NMC’s inaugural Nursing Scholarship recipients are set to graduate from the VTC Practical Nursing Program this spring: Jennifer Stafford and Jen Belanger as Registered Nurses (RN), and Stephanie Preedom as a Licensed Practical Nurse (LPN).
Fifteen nursing students from the VTC St. Albans Program will graduate June 18, with a ceremony held at the VTC Randolph Campus.
“The graduating VTC nurses in our community will help strengthen our nursing workforce and provide stability in the critical needs healthcare settings,” says Heather Smith, MSN, RN, RNC-MNN, who serves as one of NMC’s Clinical PN Instructors.
While pursuing their respective degrees, the three recipients held various positions within NMC, training in tandem with the hands-on program.
“Working as a patient care technician (PCT) while in nursing school has helped my skills tremendously,” says Stephanie Preedom. “I was not familiar with anything nursing-related when I began the VTC program. I have learned so much working as a PCT at NMC and this helps me achieve higher grades in school.”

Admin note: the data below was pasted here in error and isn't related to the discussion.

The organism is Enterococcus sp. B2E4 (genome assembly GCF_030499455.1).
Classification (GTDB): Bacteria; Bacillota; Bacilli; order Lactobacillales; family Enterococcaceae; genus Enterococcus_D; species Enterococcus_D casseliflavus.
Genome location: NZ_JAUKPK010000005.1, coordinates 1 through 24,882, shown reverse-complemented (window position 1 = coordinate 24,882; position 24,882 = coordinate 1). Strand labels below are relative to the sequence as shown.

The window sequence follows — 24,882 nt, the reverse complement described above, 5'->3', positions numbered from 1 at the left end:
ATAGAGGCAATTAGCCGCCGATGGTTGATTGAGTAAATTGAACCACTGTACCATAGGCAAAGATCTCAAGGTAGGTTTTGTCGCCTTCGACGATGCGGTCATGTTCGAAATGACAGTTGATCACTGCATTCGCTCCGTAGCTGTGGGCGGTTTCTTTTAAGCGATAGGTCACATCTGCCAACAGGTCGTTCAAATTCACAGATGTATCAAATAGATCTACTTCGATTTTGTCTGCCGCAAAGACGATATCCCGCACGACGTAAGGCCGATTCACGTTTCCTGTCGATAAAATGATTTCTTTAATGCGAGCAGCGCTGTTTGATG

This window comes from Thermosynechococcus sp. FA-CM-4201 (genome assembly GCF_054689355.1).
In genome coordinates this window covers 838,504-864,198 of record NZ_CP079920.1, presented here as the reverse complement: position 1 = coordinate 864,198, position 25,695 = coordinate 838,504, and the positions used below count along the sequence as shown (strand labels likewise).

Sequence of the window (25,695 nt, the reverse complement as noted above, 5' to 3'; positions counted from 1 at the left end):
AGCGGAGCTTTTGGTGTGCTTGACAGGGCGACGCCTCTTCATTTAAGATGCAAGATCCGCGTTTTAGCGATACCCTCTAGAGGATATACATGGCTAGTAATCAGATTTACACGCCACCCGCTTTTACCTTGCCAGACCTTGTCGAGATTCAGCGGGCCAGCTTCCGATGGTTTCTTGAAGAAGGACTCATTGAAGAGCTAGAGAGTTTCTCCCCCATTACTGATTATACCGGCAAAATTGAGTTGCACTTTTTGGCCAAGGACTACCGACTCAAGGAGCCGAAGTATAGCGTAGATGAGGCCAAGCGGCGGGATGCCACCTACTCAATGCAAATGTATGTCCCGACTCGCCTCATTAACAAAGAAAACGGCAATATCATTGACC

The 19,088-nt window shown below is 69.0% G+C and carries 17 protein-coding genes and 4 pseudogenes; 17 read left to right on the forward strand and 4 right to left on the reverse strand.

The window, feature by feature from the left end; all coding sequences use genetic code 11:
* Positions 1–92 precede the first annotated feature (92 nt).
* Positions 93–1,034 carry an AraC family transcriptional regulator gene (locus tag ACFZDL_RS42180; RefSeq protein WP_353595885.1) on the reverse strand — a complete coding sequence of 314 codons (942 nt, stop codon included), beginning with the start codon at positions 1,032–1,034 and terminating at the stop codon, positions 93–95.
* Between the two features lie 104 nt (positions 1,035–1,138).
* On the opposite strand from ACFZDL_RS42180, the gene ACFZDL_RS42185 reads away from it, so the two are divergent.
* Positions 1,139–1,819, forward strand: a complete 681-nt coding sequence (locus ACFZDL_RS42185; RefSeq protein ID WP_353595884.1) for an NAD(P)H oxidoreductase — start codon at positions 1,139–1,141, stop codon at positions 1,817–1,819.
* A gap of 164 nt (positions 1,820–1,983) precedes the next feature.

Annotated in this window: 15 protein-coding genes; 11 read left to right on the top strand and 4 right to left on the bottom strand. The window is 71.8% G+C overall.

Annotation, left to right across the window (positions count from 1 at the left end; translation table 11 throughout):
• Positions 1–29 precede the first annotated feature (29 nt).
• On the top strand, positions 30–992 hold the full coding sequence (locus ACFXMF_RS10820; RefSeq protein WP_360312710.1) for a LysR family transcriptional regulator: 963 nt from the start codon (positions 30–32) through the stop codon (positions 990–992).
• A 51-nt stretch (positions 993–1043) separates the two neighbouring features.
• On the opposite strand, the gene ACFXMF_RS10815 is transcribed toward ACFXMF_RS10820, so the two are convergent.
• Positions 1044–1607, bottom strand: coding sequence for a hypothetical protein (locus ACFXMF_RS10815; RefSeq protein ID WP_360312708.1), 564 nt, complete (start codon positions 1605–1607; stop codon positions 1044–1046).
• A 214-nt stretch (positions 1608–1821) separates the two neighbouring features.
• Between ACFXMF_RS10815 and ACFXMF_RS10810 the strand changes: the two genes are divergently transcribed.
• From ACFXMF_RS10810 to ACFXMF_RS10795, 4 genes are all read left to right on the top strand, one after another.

Preedom earned her B.S. in Exercise and Movement Science from UVM in 2011, and after working in the field for several years desired a more clinical setting. “Nursing seemed like a good fit for me because it offered flexibility and is a respected profession. I also find it incredibly interesting that nurses can work in many different specialties,” she says.
“This nursing program offers financial relief for me and my family. I look forward to having my student debt paid while I am working for NMC after I am an RN.”
As a wife and mother, Preedom has learned to balance the workload through commitment. “I am glad to be in college as a mom. I hope my three daughters see my determination to finish my degree and my dedication to the nursing field.”
The scholarship recipients agree that with the alleviation of financial burden has come the ability to better focus on school and balance other aspects of family life. All three are working mothers and say that their commitment to the program is intense and necessary.